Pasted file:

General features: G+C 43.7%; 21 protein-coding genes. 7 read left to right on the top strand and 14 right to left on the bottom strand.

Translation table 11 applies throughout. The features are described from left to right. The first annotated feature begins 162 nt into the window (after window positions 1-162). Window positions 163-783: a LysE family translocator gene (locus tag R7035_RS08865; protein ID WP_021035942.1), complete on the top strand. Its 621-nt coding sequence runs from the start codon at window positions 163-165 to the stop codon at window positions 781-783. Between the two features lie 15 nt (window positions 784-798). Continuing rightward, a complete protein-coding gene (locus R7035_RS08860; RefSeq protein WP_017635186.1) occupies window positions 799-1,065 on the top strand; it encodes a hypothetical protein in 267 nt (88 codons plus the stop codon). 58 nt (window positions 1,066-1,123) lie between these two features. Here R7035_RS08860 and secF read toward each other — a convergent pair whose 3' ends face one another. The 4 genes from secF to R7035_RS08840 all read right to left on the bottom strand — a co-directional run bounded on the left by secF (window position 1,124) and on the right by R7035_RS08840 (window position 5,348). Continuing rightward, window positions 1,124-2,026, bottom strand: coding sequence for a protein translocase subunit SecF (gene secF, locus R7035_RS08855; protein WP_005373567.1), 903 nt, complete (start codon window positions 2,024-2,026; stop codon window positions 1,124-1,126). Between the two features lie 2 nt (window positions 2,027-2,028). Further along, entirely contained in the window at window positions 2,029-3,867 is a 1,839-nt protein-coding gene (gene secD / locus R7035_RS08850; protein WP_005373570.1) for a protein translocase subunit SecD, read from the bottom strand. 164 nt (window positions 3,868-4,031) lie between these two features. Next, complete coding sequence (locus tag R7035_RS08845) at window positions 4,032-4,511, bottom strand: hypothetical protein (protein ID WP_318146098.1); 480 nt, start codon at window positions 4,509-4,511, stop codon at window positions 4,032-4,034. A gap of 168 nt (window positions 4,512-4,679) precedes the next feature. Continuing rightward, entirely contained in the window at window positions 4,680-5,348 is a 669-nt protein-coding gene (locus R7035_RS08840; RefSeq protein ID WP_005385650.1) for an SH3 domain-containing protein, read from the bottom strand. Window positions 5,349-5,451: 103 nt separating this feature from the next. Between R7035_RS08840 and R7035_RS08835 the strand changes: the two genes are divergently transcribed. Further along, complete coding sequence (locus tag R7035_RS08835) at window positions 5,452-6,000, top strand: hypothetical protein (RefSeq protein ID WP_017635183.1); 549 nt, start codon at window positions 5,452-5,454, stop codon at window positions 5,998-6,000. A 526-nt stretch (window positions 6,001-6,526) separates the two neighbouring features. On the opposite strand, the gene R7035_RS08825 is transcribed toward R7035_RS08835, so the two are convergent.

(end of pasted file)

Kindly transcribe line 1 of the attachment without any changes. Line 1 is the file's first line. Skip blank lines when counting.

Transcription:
General features: G+C 43.7%; 21 protein-coding genes. 7 read left to right on the top strand and 14 right to left on the bottom strand.